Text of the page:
We still put a lot of thought into how to begin these conversations and gain community members’ trust, though. For instance, our first location was at the Ethiopian Community Center in South Seattle. The week before our clinic, the community center held a webinar for their constituents and answered lots of questions—and they got tons of people to sign up. As it turns out, there was hesitancy, but there was also a lot of people who just needed information--which was understandable, considering the newness of the vaccine. People wanted to know if they could take it, given their own particular diagnosis or medications. So having those information sessions and being able to address peoples' concerns was extremely helpful.

We also asked each community-based organization to provide five to eight volunteers to be part of the workforce on the day of the clinic to help with wayfinding, mobility assistance and general support.

You were recently named Swedish’s first chief health equity officer. How does this project fit into larger health equity efforts? 

Dr. Anyaoku: It fits right in the middle. The work of health equity is aiming to reduce disparities in care. People are marginalized for all sorts of reasons, from race to ethnicity to sexual orientation to gender identity. 

In order for you to achieve equitable care, you need to be looking at how you're delivering care to all those different groups. The big challenge is that a lot of people think that the difference is due to a biological construct. But race or ethnicity, they really are just a proxy for several social determinants of health that affect the ability to effectively deliver or receive healthcare.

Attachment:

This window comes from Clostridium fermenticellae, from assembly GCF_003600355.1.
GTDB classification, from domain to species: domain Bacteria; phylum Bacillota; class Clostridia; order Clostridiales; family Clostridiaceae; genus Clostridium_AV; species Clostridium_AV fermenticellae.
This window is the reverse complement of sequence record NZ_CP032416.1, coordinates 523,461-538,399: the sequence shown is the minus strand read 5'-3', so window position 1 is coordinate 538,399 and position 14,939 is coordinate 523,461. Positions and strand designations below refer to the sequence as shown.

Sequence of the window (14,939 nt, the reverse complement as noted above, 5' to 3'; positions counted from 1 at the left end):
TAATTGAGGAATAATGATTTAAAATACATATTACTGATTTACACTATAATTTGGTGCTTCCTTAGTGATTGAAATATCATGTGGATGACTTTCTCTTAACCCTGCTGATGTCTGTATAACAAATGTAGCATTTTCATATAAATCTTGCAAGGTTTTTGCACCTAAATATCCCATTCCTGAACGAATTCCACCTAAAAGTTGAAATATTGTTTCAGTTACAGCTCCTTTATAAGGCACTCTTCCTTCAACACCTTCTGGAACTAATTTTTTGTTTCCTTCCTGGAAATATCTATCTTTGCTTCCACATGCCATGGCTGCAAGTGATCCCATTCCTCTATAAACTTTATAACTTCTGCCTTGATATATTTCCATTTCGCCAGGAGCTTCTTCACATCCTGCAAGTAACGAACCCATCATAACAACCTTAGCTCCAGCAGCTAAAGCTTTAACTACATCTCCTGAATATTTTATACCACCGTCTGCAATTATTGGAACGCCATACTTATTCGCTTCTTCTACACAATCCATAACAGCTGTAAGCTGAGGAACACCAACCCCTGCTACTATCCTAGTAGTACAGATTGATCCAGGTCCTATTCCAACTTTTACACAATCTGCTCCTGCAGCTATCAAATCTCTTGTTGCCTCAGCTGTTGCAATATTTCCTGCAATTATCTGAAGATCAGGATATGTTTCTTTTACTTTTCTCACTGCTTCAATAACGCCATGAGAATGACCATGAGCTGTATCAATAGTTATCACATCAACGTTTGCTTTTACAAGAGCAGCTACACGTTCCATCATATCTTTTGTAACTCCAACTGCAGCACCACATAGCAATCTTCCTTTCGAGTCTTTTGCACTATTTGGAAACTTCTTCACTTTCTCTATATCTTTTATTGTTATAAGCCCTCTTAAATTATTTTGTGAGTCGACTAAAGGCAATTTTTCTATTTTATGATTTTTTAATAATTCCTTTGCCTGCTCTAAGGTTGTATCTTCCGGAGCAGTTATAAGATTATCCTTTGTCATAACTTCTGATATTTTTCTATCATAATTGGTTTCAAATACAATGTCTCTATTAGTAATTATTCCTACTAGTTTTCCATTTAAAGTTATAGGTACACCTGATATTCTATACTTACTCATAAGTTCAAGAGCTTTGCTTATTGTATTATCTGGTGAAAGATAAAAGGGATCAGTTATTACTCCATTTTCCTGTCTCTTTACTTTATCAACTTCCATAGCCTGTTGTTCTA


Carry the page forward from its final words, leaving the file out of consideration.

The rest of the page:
In the case of this vaccine outreach, for instance, people aren’t having trouble accessing the vaccine because, they’re elderly, African-American or allergic to the vaccine. It's because they can't readily navigate the mostly tech-based scheduling process, due to a well-documented digital divide. Nor can they easily get into a car and get to a mass vaccination site due to mobility issues. Elderly BIPOC populations are disproportionately poor or lower income. They have tech challenges. They can’t afford to take a day off, or their children can't afford to take a day off from work to take them.

Ultimately, we need to sustain these channels over time as work on reducing health disparities in other areas beyond COVID. We are hyper-focused on managing the relationships and the experience of these community-based partners, building and maintaining trust with the recognition that the relationships will be crucial to allow us to come back and talk to them about high blood pressure and diabetes or any other health challenges faced by their communities. 

Where does Swedish go from here to improve health equity? 

Dr. Anyaoku: When you walk the length and breadth of Swedish, I promise you will never find a more dedicated and committed group of caregivers. They are extremely passionate about what they do and how they care for their patients. And they’re committed to giving their very best to everyone equally. But the truth is, not all patients need to be treated the same.  

You always have to be asking, "Who am I serving? Am I reaching the people that I need to reach? Am I getting everyone served in the way that they need to be served?" My goal is to have health equity be the way we do business.